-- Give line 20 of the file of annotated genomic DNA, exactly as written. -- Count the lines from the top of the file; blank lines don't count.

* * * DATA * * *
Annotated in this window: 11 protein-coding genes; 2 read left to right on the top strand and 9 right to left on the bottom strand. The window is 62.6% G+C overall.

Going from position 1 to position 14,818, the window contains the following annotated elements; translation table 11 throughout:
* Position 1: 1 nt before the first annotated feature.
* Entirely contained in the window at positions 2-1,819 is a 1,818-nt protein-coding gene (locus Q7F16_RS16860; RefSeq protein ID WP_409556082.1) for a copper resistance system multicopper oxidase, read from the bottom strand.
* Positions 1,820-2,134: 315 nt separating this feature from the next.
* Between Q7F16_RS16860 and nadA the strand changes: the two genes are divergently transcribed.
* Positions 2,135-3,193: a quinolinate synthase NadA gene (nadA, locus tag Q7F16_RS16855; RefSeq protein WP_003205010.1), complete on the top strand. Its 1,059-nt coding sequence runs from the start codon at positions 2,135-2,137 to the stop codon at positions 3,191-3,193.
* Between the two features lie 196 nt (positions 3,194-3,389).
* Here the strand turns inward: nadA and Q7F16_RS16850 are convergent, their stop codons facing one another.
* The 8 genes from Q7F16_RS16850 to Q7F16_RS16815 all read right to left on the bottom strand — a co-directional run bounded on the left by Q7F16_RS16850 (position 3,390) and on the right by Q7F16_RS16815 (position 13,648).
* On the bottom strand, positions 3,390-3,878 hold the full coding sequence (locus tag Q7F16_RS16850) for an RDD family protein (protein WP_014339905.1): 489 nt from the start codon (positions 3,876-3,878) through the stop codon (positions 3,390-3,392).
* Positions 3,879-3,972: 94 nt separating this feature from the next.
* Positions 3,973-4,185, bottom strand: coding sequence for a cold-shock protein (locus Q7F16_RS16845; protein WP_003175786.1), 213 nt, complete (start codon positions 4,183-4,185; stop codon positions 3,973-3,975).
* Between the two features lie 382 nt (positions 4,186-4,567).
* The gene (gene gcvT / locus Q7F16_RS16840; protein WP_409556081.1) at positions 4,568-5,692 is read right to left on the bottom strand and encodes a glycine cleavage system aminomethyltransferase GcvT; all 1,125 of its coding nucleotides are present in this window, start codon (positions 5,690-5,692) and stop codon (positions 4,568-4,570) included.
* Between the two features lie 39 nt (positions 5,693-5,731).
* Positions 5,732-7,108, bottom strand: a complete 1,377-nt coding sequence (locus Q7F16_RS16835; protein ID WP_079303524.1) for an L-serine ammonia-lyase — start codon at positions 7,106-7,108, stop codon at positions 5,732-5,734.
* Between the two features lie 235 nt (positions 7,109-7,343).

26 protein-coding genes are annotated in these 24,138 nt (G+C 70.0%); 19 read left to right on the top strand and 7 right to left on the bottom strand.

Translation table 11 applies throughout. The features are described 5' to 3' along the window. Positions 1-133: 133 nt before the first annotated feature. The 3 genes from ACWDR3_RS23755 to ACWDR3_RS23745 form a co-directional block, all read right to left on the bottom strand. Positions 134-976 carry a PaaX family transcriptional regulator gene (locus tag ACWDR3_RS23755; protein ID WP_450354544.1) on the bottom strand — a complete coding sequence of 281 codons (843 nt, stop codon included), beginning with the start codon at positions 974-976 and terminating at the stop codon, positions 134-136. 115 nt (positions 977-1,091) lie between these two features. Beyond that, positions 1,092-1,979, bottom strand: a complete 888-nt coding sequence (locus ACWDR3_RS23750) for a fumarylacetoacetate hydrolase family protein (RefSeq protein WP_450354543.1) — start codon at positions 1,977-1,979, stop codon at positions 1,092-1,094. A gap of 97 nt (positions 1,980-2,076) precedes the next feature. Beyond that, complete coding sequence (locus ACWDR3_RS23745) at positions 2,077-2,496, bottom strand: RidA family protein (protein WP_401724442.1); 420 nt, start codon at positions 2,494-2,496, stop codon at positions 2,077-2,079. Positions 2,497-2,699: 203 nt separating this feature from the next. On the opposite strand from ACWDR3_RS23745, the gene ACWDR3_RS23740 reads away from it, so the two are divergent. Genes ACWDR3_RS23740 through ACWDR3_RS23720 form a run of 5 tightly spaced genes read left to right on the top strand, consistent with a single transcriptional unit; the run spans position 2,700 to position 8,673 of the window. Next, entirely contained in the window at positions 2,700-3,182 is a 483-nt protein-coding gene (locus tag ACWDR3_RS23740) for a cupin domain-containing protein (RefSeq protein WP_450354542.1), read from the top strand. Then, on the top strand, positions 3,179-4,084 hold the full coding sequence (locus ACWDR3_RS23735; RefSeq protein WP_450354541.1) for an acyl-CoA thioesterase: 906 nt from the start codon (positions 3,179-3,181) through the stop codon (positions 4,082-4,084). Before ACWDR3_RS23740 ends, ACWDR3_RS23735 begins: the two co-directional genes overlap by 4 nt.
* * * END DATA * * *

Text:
Translation table 11 applies throughout. The features are described 5' to 3' along the window. Positions 1-133: 133 nt before the first annotated feature. The 3 genes from ACWDR3_RS23755 to ACWDR3_RS23745 form a co-directional block, all read right to left on the bottom strand. Positions 134-976 carry a PaaX family transcriptional regulator gene (locus tag ACWDR3_RS23755; protein ID WP_450354544.1) on the bottom strand — a complete coding sequence of 281 codons (843 nt, stop codon included), beginning with the start codon at positions 974-976 and terminating at the stop codon, positions 134-136. 115 nt (positions 977-1,091) lie between these two features. Beyond that, positions 1,092-1,979, bottom strand: a complete 888-nt coding sequence (locus ACWDR3_RS23750) for a fumarylacetoacetate hydrolase family protein (RefSeq protein WP_450354543.1) — start codon at positions 1,977-1,979, stop codon at positions 1,092-1,094. A gap of 97 nt (positions 1,980-2,076) precedes the next feature. Beyond that, complete coding sequence (locus ACWDR3_RS23745) at positions 2,077-2,496, bottom strand: RidA family protein (protein WP_401724442.1); 420 nt, start codon at positions 2,494-2,496, stop codon at positions 2,077-2,079. Positions 2,497-2,699: 203 nt separating this feature from the next. On the opposite strand from ACWDR3_RS23745, the gene ACWDR3_RS23740 reads away from it, so the two are divergent. Genes ACWDR3_RS23740 through ACWDR3_RS23720 form a run of 5 tightly spaced genes read left to right on the top strand, consistent with a single transcriptional unit; the run spans position 2,700 to position 8,673 of the window. Next, entirely contained in the window at positions 2,700-3,182 is a 483-nt protein-coding gene (locus tag ACWDR3_RS23740) for a cupin domain-containing protein (RefSeq protein WP_450354542.1), read from the top strand. Then, on the top strand, positions 3,179-4,084 hold the full coding sequence (locus ACWDR3_RS23735; RefSeq protein WP_450354541.1) for an acyl-CoA thioesterase: 906 nt from the start codon (positions 3,179-3,181) through the stop codon (positions 4,082-4,084). Before ACWDR3_RS23740 ends, ACWDR3_RS23735 begins: the two co-directional genes overlap by 4 nt.